“Gifted” is a rare example of the mid-budget family dramas that used to populate movie theaters but are now hard to come by. It stars the king of cinematic spectacle, Captain America himself, Chris Evans.
Evans demonstrates his acting chops in this pleasant tale of a young prodigy and the uncle who encourages her to just be a kid. The story is an amalgamation of familiar story tropes and character types — the custodial courtroom drama, the precocious whiz-kid, the unconventional parent-child relationship. It executes all of these elements well, with wry sweetness throughout, thanks to director Marc Webb.
Evans plays Frank, and Mckenna Grace, already an industry vet at age 10, portrays his niece, Mary. They share a cheerfully relaxed existence in Tampa, Fla., replete with boat trips, a one-eyed cat named Fred and a beloved neighbor, Roberta (Octavia Spencer). When Frank sends Mary to school, Roberta throws a fit. She’s worried that Mary will be discovered and taken away.
Mary is a math genius, which the film presents as a genetic gift from her mother, Diane. After Diane’s demise, Frank has endeavored to give his niece a real childhood, with friends and public school and pets, something Diane was denied by their overbearing mother (Lindsay Duncan), projecting her own unrealized dreams on her progeny.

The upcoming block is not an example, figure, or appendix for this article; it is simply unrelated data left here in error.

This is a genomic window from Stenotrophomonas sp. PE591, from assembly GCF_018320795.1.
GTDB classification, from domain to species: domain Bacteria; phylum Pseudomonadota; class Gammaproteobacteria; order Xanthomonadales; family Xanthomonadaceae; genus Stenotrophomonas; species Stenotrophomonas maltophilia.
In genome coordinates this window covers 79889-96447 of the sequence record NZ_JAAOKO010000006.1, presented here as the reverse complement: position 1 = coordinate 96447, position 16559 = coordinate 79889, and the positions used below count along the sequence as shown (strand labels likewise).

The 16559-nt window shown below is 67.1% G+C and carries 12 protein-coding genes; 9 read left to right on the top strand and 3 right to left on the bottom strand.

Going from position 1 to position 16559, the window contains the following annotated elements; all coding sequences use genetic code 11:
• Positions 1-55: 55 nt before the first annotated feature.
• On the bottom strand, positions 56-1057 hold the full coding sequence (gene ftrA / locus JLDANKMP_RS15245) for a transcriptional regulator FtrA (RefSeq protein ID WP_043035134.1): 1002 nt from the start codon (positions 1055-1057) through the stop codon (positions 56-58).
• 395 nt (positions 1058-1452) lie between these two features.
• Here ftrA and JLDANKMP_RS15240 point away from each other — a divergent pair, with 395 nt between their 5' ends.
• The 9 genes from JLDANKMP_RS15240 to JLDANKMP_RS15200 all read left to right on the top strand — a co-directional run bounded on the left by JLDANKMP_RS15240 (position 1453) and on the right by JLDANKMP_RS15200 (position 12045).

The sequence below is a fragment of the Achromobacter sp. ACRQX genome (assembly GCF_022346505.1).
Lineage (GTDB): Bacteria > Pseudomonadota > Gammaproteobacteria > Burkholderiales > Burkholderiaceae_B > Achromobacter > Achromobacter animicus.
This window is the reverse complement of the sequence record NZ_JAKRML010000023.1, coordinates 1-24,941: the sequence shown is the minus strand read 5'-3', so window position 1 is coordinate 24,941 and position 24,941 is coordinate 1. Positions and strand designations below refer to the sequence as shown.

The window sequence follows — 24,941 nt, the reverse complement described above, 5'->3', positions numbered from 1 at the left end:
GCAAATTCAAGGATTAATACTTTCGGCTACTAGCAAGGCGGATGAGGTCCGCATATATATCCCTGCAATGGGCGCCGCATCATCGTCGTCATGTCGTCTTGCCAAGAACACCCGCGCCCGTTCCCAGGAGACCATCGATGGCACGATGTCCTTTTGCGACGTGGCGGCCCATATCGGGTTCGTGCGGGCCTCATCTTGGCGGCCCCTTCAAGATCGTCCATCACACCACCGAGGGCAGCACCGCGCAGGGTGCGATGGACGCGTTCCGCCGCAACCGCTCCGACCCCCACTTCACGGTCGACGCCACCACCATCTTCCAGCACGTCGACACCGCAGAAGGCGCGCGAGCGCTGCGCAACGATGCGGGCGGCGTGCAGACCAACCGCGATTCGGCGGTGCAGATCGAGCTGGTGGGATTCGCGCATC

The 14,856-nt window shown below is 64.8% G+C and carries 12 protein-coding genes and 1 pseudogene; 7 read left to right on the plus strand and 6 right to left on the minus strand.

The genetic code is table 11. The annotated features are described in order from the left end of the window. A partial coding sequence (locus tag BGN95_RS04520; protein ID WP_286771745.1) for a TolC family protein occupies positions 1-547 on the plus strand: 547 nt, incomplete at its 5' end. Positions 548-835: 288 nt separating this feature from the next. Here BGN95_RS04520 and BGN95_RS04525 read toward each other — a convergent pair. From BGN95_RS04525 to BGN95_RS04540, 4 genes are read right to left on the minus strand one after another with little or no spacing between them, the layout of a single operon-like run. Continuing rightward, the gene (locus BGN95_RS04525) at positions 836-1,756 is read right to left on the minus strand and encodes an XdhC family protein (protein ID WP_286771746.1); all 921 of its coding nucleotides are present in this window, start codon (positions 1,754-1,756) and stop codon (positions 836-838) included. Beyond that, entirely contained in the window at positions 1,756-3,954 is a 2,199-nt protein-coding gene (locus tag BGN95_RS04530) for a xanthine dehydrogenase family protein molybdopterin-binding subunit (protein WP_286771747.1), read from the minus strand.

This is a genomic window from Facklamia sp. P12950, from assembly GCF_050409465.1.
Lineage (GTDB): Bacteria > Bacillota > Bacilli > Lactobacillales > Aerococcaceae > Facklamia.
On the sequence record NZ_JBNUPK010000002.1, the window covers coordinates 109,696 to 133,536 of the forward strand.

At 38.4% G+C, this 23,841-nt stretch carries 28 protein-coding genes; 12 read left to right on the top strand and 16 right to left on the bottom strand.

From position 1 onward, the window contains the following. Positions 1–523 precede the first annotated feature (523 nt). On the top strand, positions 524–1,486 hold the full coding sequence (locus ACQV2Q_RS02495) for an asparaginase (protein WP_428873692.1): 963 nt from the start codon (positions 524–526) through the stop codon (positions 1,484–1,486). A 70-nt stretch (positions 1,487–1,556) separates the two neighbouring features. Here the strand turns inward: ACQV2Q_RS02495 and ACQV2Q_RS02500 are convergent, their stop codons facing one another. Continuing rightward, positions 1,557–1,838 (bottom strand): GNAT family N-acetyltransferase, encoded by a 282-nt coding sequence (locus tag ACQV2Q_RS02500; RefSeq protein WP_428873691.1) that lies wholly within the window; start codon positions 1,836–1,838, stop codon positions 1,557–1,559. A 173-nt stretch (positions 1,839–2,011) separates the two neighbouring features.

The ensuing custody battle reveals how each character’s motivation comes from his desire to do things right the second time around, to finally solve the problem of correctly raising a genius. Mary is just happens to be incidental to all that.
The emotions are heartfelt and genuine, and Evans displays electric chemistry with every woman on screen. He’s playful with the scrappy, sarcastic Mary. He banters brittlely with his mother, while Roberta doles out the tough love, and sparks fly between Frank and Mary’s teacher, played by the winsome Jenny Slate.
Despite its relaxed charms, “Gifted” is hampered by the overwrought and unrealistic courtroom drama. The characters become entangled in impossible personal and ethical choices, and the script relies on last-minute Hail Marys to erase all those over-complications. It’s pulpy, melodramatic and drags down what initially seems to be an intellectual and empathetic exploration about how to nurture genius.
Elements of “Gifted” almost seem to exist in fantasy. The golden Florida setting, Evans’ good looks and Mary’s unique talents all seem too good to be true. In “Gifted,” the superhero with the extraordinary abilities happens to be a first-grader missing front teeth. She doesn’t even need a cape.
Rated PG-13 for thematic elements, language and some suggestive material. 1:41. Fayette, Hamburg.